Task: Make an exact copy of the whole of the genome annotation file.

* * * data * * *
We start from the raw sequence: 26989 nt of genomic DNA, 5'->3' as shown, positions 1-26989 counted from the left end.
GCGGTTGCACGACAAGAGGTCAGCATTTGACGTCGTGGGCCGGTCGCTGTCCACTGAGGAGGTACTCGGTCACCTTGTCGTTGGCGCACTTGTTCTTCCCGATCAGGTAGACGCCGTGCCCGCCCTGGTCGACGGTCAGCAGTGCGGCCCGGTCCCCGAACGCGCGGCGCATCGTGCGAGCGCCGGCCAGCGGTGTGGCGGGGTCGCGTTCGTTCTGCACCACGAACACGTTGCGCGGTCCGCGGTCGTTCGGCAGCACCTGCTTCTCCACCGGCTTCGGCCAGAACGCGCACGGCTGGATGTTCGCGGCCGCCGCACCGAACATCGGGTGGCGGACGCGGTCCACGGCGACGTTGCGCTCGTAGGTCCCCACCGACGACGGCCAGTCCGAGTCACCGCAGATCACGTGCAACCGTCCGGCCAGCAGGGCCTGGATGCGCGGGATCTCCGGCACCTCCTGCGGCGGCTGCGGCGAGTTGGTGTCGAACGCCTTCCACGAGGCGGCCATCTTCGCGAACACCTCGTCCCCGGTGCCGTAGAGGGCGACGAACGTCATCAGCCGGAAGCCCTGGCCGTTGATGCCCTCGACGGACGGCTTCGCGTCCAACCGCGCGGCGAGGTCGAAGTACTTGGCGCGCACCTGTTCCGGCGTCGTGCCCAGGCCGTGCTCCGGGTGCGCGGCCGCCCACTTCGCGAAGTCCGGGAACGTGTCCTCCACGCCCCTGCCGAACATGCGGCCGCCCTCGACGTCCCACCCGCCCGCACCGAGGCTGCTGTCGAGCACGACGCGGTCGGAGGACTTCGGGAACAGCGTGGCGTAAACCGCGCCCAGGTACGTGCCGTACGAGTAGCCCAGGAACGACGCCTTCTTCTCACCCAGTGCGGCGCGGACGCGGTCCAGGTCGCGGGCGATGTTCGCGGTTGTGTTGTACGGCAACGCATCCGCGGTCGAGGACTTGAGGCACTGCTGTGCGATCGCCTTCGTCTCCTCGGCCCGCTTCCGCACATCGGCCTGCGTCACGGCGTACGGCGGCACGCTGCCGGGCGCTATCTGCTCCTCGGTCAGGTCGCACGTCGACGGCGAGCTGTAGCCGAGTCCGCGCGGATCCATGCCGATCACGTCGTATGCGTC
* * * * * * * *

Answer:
We start from the raw sequence: 26989 nt of genomic DNA, 5'->3' as shown, positions 1-26989 counted from the left end.
GCGGTTGCACGACAAGAGGTCAGCATTTGACGTCGTGGGCCGGTCGCTGTCCACTGAGGAGGTACTCGGTCACCTTGTCGTTGGCGCACTTGTTCTTCCCGATCAGGTAGACGCCGTGCCCGCCCTGGTCGACGGTCAGCAGTGCGGCCCGGTCCCCGAACGCGCGGCGCATCGTGCGAGCGCCGGCCAGCGGTGTGGCGGGGTCGCGTTCGTTCTGCACCACGAACACGTTGCGCGGTCCGCGGTCGTTCGGCAGCACCTGCTTCTCCACCGGCTTCGGCCAGAACGCGCACGGCTGGATGTTCGCGGCCGCCGCACCGAACATCGGGTGGCGGACGCGGTCCACGGCGACGTTGCGCTCGTAGGTCCCCACCGACGACGGCCAGTCCGAGTCACCGCAGATCACGTGCAACCGTCCGGCCAGCAGGGCCTGGATGCGCGGGATCTCCGGCACCTCCTGCGGCGGCTGCGGCGAGTTGGTGTCGAACGCCTTCCACGAGGCGGCCATCTTCGCGAACACCTCGTCCCCGGTGCCGTAGAGGGCGACGAACGTCATCAGCCGGAAGCCCTGGCCGTTGATGCCCTCGACGGACGGCTTCGCGTCCAACCGCGCGGCGAGGTCGAAGTACTTGGCGCGCACCTGTTCCGGCGTCGTGCCCAGGCCGTGCTCCGGGTGCGCGGCCGCCCACTTCGCGAAGTCCGGGAACGTGTCCTCCACGCCCCTGCCGAACATGCGGCCGCCCTCGACGTCCCACCCGCCCGCACCGAGGCTGCTGTCGAGCACGACGCGGTCGGAGGACTTCGGGAACAGCGTGGCGTAAACCGCGCCCAGGTACGTGCCGTACGAGTAGCCCAGGAACGACGCCTTCTTCTCACCCAGTGCGGCGCGGACGCGGTCCAGGTCGCGGGCGATGTTCGCGGTTGTGTTGTACGGCAACGCATCCGCGGTCGAGGACTTGAGGCACTGCTGTGCGATCGCCTTCGTCTCCTCGGCCCGCTTCCGCACATCGGCCTGCGTCACGGCGTACGGCGGCACGCTGCCGGGCGCTATCTGCTCCTCGGTCAGGTCGCACGTCGACGGCGAGCTGTAGCCGAGTCCGCGCGGATCCATGCCGATCACGTCGTATGCGTC